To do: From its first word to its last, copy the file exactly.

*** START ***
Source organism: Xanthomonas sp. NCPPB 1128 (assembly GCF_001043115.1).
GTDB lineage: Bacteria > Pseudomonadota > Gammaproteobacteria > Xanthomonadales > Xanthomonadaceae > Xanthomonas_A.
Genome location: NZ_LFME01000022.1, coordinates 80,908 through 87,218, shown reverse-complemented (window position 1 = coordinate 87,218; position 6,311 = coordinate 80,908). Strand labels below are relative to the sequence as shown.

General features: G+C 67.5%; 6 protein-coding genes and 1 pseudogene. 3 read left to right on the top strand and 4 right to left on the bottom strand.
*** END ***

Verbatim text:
Source organism: Xanthomonas sp. NCPPB 1128 (assembly GCF_001043115.1).
GTDB lineage: Bacteria > Pseudomonadota > Gammaproteobacteria > Xanthomonadales > Xanthomonadaceae > Xanthomonas_A.
Genome location: NZ_LFME01000022.1, coordinates 80,908 through 87,218, shown reverse-complemented (window position 1 = coordinate 87,218; position 6,311 = coordinate 80,908). Strand labels below are relative to the sequence as shown.

General features: G+C 67.5%; 6 protein-coding genes and 1 pseudogene. 3 read left to right on the top strand and 4 right to left on the bottom strand.